2. Latin Text Commentary: Your final project will make a contribution to the available annotated Latin texts on women and will be your summative independent learning experience. It will be edited by me and published among the texts on Companion to The Worlds of Roman Women, where you will be credited as a contributor.
       Select a complete text or a portion of a text from the list provided; research the text in print and electronic sources; develop a glossary and notes on grammar and content appropriate for an intermediate-level Latin student; identify relevant images for the text.
       Once you have entered your completed work as a document on Angel we will all read your text-commentary, translate it, and post our translations and critique of your commentary.
The final projects completed by students in the Fall 2002 Roman Women course are linked below (and on line at De Feminis Romanis); you may wish to consult them as models:
        Kimberly Nickerson, Commentary to Pliny's EpistulaeVII.24
        Jennifer Pinheiro, Commentary to Cicero's Pro CluentioV.12-VI.17
        Cara West, Commentary to Seneca's De Consolatione ad Marciam 3.3-4.3 .

Schedule and Topical Outline: PUELLA, MATRONA, MERETRIX, AMICA

       The course topics derive from the theme of the course: Roman Women. Selected texts, organized into four categories, span the timeperiod from the 3rd Century BCE through the 2nd Century CE. The readings illustrate both the positive and negative images of women within the category; they evidence variations of the female role within the category; they treat historical women, legendary women, and literary constructs. The texts are almost solely narrated from the male perspective, a point of view that secondary readings will help to challenge.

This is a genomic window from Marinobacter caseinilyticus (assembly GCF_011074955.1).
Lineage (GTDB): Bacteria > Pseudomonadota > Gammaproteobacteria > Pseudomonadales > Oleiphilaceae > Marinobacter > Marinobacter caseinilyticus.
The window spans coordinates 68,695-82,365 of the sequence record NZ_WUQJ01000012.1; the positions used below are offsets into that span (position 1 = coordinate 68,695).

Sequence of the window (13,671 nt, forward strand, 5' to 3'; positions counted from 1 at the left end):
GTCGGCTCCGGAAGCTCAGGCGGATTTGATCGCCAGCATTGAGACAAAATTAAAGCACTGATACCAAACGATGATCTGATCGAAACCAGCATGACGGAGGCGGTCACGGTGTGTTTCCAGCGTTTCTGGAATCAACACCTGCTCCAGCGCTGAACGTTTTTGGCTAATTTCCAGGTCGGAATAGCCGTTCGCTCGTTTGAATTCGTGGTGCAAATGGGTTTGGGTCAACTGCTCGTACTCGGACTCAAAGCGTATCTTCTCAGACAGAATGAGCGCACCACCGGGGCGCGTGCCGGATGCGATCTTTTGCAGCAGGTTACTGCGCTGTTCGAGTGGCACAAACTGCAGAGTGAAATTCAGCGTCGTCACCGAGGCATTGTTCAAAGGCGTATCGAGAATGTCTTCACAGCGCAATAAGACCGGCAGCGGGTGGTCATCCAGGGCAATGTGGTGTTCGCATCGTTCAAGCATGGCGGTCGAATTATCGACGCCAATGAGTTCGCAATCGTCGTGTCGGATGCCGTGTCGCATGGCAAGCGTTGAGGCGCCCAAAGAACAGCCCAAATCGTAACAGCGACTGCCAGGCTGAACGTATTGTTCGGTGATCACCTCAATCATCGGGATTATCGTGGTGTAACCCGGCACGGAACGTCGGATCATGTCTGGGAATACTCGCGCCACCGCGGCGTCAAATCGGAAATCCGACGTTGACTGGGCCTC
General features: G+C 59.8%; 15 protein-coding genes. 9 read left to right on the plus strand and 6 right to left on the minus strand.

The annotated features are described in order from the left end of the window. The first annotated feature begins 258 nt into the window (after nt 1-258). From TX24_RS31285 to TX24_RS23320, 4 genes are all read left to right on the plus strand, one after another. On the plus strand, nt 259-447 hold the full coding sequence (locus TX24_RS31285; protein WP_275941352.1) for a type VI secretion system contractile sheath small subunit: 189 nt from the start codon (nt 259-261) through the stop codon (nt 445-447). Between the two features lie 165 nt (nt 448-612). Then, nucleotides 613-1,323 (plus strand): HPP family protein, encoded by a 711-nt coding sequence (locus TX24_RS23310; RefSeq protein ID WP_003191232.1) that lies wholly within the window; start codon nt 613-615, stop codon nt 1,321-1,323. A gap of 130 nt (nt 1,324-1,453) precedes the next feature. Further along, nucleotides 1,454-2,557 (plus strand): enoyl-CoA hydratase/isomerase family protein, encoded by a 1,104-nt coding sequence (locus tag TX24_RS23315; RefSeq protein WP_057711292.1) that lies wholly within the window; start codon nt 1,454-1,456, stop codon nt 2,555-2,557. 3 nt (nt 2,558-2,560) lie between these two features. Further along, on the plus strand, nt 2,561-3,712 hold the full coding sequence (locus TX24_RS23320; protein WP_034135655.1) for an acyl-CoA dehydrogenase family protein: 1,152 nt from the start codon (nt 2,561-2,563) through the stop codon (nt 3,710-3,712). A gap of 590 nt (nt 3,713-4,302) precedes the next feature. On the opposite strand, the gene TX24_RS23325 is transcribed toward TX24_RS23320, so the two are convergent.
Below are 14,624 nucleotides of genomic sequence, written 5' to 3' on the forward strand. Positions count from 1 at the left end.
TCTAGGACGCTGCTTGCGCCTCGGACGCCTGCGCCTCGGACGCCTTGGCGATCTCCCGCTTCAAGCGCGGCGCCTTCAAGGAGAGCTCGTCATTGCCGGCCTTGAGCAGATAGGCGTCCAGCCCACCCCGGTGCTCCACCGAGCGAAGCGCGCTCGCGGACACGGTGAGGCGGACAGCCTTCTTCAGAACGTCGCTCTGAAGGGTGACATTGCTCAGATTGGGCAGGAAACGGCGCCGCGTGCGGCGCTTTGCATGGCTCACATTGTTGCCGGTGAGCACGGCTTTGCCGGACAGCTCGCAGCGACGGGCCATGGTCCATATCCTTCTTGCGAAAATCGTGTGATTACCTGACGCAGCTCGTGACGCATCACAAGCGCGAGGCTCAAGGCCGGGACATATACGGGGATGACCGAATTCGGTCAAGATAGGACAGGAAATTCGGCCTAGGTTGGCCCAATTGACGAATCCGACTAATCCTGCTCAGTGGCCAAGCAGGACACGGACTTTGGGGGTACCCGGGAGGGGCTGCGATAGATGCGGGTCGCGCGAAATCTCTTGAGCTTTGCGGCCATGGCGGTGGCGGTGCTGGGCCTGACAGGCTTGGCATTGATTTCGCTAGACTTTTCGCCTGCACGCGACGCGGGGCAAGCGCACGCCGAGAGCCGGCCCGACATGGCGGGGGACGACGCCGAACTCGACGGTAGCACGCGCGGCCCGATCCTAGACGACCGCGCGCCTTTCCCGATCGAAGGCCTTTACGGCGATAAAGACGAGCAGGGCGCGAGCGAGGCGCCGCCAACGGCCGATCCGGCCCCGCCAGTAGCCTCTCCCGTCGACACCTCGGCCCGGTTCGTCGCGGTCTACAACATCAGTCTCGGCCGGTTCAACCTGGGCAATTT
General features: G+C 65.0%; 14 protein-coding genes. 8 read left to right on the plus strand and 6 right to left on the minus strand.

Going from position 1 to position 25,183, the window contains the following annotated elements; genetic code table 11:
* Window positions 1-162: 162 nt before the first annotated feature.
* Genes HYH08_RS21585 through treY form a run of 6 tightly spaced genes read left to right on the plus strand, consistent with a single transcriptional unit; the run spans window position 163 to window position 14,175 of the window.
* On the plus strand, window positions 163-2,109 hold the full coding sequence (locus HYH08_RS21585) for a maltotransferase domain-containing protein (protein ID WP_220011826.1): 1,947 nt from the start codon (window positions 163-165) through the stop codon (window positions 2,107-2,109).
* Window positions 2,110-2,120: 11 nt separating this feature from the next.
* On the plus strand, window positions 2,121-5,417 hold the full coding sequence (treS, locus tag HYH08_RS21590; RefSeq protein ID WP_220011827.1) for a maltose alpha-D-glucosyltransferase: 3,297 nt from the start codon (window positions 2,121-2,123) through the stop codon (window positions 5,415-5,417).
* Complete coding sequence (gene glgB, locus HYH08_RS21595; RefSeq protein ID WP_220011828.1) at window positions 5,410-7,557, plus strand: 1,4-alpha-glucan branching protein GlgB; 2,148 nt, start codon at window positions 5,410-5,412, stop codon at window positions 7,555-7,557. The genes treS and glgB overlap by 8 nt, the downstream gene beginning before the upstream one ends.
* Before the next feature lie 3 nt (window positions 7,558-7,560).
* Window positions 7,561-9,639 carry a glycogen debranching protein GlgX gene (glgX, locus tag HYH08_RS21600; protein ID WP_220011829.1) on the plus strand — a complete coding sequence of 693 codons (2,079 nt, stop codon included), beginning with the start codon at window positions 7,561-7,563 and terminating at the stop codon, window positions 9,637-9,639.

The course begins with the least complicated female role of the course title, puella, and proceeds to the most complex, amica; as a fictive persona, it is not named in the course title. The course moves from reading texts as evidence of real women’s lives to questioning the evidence by examining stereotypes, counter-stereotypes, conflicting testimony, socio-economic levels, gender bias and genre conventions.

The course meets weekly on Tuesdays from 2-4 p.m. in Chidwick 310. Between meetings I would like us to be in contact by e-mail and/or during office hours/by appointment. Assignments will be given in class and posted on Angel after each class meeting.

Tuesday, January 23:
   Introduction to the course content, pedagogy, syllabus, and the four units

Unit I: January 30-February 13: Readings about and discussion of the Puella
   Course Texts: A. Raia, C. Luschnig, J. Sebesta, The Worlds of Roman Women, Companion to The Worlds of Roman Women
       Additional Readings: Eve D'Ambra, Roman Women: "Gender & Status"; A. Tanenbaum, Women and the Family; S. Dixon, "Roman Women: Following the Clues"; J. Hallett, “Women in the Ancient Roman World” in B. Vivante, Women’s Roles in Ancient Civilizations: A Reference Guide; J. Gardner, "Legendary Ladies" in Roman Myths

Unit 2: February 20-April 3: Readings about and discussion of the Matrona
    Friday, February 23: Project 1 assignment due
    Course Texts: Cicero, Pro Caelio, selections on Clodia, A. Raia, C. Luschnig, J. Sebesta, The Worlds of Roman Women, Companion to The Worlds of Roman Women
        Additional Readings: Jane Gardner, Th. Wiedemann, eds., "The Laudatio Turiae," in The Roman Household, pp. 48- 52; Suzanne Dixon, "The allure of 'La Dolce Vita' in Ancient Rome," chapter 9, in Reading Roman Women

Unit 3: April 10- 24: Readings about and discussion of the Meretrix
   Course Texts: A. Raia, C. Luschnig, J. Sebesta, The Worlds of Roman Women, Companion to The Worlds of Roman Women
       Additional Reading: A. Raia, Women's Roles in Plautine Comedy

Unit 4: May 1-8: Readings about and discussion of the Amica
    May 1: First Draft of Commentary Project due
   Course Texts: A. Raia, C. Luschnig, J. Sebesta, The Worlds of Roman Women, Companion to The Worlds of Roman Women
        Additional Reading: Giusto Traina, "Lycoris the Mime," in Augusto Fraschetti, ed., Roman Women, tr. Linda Lappin.

May 15: Presentation and Submission of Final Draft of Commentary Project